Friday, October 30, 2015

Digest Version of my Delta Tunnels Comments

Comments on the Delta Tunnels environmental documents are due today.  Here is a summary of my comments, which focus on two issues that severely bias the analysis in favor of the tunnels.

  • The analysis is based on a project description that is widely known to be economically unviable due to its minimal water yields.  Because of the tunnels extreme cost, the intention to pay for the tunnels through steep increases to water rates, and the fact that the tunnels design capacity allows for much higher water exports; a complete project description must include a financial analysis that shows the proposed water yields are economically viable (especially for agricultural users).  The lack of such a financial analysis and plan in the face of well-known questions about economic viability mean that the project description is at best incomplete, and at worst making false statements about intended levels of water exports in order to gain environmental approval.  

  • Obvious alternative actions to building the tunnels are ignored in both the No Action scenario and the Alternative Scenarios.  Many of these actions have been repeatedly recognized by both the state and water agencies as either viable alternatives or their planned actions if the tunnels are not built.  The result is a No Action scenario that is unreasonably pessimistic about water supply reliability and environmental conditions, and an unreasonably weak and narrow set of alternatives.  The four most obvious alternatives ignored in the RDEIR/SDEIS are:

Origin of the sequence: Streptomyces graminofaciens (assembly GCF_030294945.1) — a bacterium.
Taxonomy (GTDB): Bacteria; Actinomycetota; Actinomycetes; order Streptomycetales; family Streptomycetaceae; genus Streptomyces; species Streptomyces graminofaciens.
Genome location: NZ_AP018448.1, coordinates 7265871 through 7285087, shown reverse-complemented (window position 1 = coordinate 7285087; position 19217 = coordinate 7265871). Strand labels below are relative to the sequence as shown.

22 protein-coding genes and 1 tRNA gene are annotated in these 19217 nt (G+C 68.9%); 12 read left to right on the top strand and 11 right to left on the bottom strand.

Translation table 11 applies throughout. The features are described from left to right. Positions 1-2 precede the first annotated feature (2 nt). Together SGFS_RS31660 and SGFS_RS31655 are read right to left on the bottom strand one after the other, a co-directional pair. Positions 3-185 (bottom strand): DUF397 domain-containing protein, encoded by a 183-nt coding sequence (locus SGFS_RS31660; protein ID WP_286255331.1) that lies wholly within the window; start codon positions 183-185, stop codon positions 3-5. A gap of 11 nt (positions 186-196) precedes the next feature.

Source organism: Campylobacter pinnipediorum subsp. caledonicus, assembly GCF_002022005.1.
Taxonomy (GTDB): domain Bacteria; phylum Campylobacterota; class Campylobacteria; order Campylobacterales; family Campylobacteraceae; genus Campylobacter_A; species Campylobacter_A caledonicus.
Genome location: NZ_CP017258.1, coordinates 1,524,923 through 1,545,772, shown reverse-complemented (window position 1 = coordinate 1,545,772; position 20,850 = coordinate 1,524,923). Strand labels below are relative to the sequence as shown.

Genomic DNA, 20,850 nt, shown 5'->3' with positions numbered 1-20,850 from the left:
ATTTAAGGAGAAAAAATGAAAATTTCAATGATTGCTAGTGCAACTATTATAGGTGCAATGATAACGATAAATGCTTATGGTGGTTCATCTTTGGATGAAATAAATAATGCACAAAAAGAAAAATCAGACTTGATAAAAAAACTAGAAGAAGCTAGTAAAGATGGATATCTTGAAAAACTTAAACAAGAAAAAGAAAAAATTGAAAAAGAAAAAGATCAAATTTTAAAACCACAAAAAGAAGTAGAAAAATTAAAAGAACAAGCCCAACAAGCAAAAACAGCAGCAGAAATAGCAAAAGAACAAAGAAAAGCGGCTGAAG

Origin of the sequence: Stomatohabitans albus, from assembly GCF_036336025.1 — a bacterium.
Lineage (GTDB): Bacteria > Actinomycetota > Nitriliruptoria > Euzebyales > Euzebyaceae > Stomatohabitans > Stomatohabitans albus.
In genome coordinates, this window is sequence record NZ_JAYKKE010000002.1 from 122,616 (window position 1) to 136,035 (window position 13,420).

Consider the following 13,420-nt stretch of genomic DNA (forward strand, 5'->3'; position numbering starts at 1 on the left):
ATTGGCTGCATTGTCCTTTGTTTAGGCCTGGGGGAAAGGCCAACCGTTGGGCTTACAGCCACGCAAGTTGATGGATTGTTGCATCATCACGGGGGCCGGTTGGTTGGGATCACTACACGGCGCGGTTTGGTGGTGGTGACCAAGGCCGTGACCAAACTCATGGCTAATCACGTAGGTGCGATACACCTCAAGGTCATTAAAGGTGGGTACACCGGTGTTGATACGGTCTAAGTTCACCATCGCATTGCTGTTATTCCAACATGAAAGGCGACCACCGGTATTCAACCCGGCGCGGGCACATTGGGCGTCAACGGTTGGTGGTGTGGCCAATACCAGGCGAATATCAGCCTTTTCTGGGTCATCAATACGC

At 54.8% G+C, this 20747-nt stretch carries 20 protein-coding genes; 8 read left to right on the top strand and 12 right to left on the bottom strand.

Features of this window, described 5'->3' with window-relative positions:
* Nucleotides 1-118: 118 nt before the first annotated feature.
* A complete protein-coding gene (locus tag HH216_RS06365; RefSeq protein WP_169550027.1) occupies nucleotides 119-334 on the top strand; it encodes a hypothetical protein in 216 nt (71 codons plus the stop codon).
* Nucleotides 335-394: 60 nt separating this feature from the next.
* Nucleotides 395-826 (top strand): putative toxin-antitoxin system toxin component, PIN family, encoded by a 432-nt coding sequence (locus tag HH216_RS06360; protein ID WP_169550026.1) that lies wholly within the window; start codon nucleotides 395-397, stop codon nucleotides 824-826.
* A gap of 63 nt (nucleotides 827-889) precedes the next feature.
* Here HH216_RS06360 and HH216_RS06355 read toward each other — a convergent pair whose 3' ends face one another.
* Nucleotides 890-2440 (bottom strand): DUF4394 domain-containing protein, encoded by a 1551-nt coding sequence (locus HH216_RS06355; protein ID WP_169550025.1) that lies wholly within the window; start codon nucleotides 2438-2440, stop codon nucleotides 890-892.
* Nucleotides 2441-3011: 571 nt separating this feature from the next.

• Investment in Delta Levees: Multiple assessments sponsored by the California Resources Agency have identified this as a viable, and in many aspects preferable, alternative to the Tunnels.  Its total exclusion from RDEIR/SDEIS alternatives is unjustified.
    • Increased Delta Flows and Reduced Exports for Environmental Benefits: This is the No Action Scenario DWR uses in previous economic analysis, and continues to argue is their expected outcome without the tunnels use when questioned on costs.  But the RDEIR/SDEIS invalidly and inconsistently ignores higher flows in either the No Action scenario or alternative scenarios.  
    • Increased Investment in Alternative Water Supplies such as recycling, conservation, storm water capture, and desalination:  Many water agencies have stated that they will increase investment in alternative water supplies in the absence of the tunnels.  In fact this strategy is in the official resource management plan of some of the agencies, and water agencies have put forward economic analysis that describes much of the benefit of the tunnels as avoiding these obvious alternatives.  Thus, it is inexcusable to exclude increased investment inalternative water supplies from the No Action and alternative scenarios.
    • Move the Intakes Downstream to the West Delta:  This is another obvious alternative that is ignored in the analysis.  It would reduce environmental and socio-economic impacts in the Delta and potentially reduce costs to the water agencies by greatly shortening the lengths of the tunnels.  While there are advantages to water exporters of being further upstream, there is no valid reason to completely exclude a full analysis of moving the intakes downstream.   

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